Follow any diet and exercise plan that you have developed with your doctor or nurse. Changes in what you eat or how much you exercise can change the amount of insulin that you need to control your blood sugar levels.

Ask your doctor or nurse what to do if you are sick with a cold, flu, or fever. These illnesses may change your insulin requirements.

Do not change the brand of insulin lispro or syringe that you are using without first talking to your doctor or pharmacist. Some brands of insulin lispro and syringes are interchangeable, while others are not. Your doctor and/or pharmacist know which brands can be substituted for one another.

What should I discuss with my healthcare provider before using insulin lispro?

Do not use insulin lispro if you are allergic to insulin or if you have intolerance to a certain insulin lispro product.

Before using insulin lispro, tell your doctor if you have any other medical conditions or if you take other prescription or over-the-counter medications, including vitamins, minerals, and herbal supplements.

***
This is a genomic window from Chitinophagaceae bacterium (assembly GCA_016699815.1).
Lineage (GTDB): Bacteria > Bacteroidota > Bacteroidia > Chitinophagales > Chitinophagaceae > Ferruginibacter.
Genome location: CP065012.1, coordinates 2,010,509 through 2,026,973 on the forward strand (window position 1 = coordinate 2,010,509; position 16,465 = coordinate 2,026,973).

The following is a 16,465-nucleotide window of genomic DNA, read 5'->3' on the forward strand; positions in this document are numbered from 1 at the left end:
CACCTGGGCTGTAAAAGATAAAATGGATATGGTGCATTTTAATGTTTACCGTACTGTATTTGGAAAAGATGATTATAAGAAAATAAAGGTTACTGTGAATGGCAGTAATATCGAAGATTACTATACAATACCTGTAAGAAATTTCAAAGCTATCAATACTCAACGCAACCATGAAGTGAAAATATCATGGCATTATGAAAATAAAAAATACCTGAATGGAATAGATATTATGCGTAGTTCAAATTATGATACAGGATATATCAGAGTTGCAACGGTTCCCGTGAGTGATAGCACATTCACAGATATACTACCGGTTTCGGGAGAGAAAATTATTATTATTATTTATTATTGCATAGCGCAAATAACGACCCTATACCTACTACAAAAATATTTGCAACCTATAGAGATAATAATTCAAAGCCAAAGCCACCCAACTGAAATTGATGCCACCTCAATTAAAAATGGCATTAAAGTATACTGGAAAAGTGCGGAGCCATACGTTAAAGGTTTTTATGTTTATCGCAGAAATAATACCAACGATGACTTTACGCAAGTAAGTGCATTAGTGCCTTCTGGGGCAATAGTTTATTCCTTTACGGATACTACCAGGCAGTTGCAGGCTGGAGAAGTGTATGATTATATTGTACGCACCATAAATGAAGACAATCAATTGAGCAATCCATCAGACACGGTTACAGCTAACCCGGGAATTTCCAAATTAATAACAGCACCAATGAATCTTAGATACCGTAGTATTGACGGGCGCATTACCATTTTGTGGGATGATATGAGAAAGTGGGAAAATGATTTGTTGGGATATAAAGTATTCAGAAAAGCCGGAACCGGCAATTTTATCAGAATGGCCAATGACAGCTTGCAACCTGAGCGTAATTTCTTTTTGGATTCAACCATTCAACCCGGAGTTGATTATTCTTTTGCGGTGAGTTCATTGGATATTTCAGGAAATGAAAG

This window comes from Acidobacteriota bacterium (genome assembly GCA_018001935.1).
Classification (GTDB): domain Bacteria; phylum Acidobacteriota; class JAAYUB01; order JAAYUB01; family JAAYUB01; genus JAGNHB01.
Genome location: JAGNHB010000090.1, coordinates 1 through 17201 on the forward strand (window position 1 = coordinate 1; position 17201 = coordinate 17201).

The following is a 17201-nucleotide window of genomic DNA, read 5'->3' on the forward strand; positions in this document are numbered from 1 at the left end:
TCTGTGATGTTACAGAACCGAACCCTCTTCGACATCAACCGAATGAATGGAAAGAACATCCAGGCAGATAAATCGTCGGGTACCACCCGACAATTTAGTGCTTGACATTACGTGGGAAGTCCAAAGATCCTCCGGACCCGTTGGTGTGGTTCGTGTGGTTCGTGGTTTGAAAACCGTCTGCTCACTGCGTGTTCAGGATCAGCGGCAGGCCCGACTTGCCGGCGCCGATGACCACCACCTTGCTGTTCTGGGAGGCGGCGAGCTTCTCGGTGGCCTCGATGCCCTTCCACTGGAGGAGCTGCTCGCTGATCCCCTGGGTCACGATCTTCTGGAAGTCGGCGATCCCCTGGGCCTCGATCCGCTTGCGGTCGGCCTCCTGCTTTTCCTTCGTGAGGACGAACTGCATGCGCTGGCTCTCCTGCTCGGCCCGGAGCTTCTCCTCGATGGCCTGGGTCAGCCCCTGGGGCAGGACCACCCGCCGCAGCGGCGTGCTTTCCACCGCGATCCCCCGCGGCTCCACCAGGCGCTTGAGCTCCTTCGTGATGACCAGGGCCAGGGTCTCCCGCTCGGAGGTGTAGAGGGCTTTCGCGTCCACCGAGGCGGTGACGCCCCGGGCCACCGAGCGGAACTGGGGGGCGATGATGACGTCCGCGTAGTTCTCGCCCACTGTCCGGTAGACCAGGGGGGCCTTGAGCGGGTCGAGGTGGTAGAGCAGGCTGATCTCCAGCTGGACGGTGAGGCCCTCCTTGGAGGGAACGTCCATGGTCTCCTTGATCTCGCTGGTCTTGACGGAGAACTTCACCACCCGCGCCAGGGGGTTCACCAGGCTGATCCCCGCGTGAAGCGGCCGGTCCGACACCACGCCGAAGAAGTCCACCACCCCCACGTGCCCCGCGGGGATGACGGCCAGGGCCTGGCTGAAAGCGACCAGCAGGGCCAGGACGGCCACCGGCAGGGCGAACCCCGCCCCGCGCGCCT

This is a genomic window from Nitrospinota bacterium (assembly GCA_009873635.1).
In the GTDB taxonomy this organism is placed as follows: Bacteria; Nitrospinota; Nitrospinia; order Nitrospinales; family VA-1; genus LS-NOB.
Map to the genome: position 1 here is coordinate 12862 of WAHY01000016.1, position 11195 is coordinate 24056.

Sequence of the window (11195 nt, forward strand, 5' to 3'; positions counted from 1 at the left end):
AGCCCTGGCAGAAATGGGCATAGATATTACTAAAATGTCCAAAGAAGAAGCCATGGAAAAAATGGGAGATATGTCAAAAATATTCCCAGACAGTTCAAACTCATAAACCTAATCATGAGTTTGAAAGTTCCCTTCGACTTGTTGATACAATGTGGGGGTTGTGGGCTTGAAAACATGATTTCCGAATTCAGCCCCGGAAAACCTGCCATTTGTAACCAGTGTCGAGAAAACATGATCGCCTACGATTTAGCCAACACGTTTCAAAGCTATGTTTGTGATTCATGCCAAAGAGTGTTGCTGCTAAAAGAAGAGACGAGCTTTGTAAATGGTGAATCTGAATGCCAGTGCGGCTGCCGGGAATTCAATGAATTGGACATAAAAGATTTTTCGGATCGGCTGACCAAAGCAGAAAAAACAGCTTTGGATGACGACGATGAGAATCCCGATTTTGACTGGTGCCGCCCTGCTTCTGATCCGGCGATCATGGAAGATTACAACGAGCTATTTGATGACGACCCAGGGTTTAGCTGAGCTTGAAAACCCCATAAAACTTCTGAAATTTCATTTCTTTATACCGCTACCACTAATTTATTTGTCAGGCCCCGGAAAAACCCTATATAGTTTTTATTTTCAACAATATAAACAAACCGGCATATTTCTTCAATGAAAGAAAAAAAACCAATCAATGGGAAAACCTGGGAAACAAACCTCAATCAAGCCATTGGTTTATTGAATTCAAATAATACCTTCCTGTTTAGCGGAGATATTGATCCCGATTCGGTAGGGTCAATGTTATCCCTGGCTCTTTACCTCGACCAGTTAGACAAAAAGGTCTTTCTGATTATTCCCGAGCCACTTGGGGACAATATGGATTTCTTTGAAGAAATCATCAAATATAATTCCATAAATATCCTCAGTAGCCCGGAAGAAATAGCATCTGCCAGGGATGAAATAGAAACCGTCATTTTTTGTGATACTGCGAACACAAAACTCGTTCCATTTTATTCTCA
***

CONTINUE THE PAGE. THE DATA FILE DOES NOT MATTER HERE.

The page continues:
Before using insulin lispro, tell your doctor if you have kidney or liver disease. You may require a dosage adjustment or special monitoring during treatment. Insulin lispro is in the FDA pregnancy category B. This means that it is not expected to be harmful to an unborn baby. Do not use this medication without first talking to your doctor if you are pregnant or could become pregnant during treatment. It is not known whether insulin lispro passes into breast milk. Do not use this medication without first talking to your doctor if you are breast-feeding a baby.